The first Wall Street Journal/NBC News poll since Bush got re-elected finds that public opinion remains rather skeptical about any shifts in the 69-year-old Social Security program — which offers retirement and disability income to more than 47 million Americans — and is wary of rewriting the tax code.

The public, by 50% to 38%, is inclined to believe it’s "a bad idea" to let workers invest Social Security taxes in the stock market. Similarly, the poll found Americans somewhat more likely to advocate leaving the tax code as is rather than embracing some of the more sweeping changes that have been advanced.

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I would be remiss if I failed to point out that private retirement accounts — such as IRAs and 401k — have existed for many years. Further, IRAs in particular tend to be not fully funded by people in the lower salaried employees — the bottom tax brackets — who would be most impacted by a decrease in Social Security benefits when they retire.

Playing to the Base: The Journal poll also found that while the president retains "overwhelming personal and ideological support among Republicans" he fares much more poorly amongst people who have not drunk the kool aid. Not surprisingly, President Bush generates poor ratings (personal and ideological) amongst Democrats, and produces "mixed feelings" among political independents. (duh).

How likely is the passage of a full revamp of Social Security or a overhaul of the Tax Code? Perhaps less likely than many presuppose:

"The upshot is that the president, to sell his legislative program, will have to repeat the winning formula for his 2004 campaign: add just enough middle-of-the-road support to his strong political base to form a narrow majority.

On contentious issues such as Social Security and tax overhaul, "that’s a difficult starting position," says Republican pollster Bill McInturff, who conducts the Journal/NBC survey with his Democratic counterpart Peter Hart. Yet as the November election proved, Mr. McInturff adds, "they have sustained their coalition with these numbers" so far."

For those who believe that a major shift in Social Security is likely to be an unmitigated disaster, that’s encouraging news.

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Source:
As Bush Sells 2nd-Term Agenda, New Poll Shows Public’s Doubts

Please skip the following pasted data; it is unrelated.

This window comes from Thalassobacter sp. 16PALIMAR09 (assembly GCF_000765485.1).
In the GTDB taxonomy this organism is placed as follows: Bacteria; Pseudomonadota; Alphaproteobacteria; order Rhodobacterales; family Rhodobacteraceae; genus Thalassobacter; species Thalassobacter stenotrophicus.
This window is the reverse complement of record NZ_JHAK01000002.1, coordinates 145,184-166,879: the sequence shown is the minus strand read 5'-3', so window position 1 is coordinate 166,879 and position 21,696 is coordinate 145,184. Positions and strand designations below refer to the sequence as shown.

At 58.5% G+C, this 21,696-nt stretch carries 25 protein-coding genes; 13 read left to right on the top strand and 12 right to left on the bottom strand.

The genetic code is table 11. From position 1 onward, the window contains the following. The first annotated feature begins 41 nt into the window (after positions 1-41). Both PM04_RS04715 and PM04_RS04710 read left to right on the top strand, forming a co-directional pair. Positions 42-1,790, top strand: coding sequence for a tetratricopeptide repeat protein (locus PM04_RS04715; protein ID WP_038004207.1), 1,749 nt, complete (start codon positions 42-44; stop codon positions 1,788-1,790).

JOHN HARWOOD and JOHN D. MCKINNON
THE WALL STREET JOURNAL, December 16, 2004; Page A4
http://online.wsj.com/article/0,,SB110315110255701381,00.html

Category: Markets, Politics

Please use the comments to demonstrate your own ignorance, unfamiliarity with empirical data and lack of respect for scientific knowledge. Be sure to create straw men and argue against things I have neither said nor implied. If you could repeat previously discredited memes or steer the conversation into irrelevant, off topic discussions, it would be appreciated. Lastly, kindly forgo all civility in your discourse . . . you are, after all, anonymous.

3 Responses to “Mandate/Shmandate”

  1. DJ says:

    More people feeding funds into the stock market and “directing” those funds?
    Good. Bring ‘em on.

  2. chad says:

    congress will most definetly screw this up. i guess thats my main beef with it. i like personal accounts for the simple reason that i hate the fact that those contributions go into the “general revenue” fund. if that kind of “transparency” were prevelent in private industry, mr. spitzer would have bankrupted that company.

  3. scotthoward says:

    The arugment for putting Social Security funds in the stock market is due to demographics. The large cohort of retirees cannot be funded by current workers. However this same demographic turns a stock market plan into a pyramid-ponzi scheme. When all these retirees put all those trillion of dollars into the market, prices will go up. However they must also take those funds out at sometime. Since they will also all start taking their funds out at the same time, value will fall. The first batch of retirees may make a profit but the tail-enders may actual lose more than they put into the market. It appears to be more of a scheme to crank up value for those already in the market.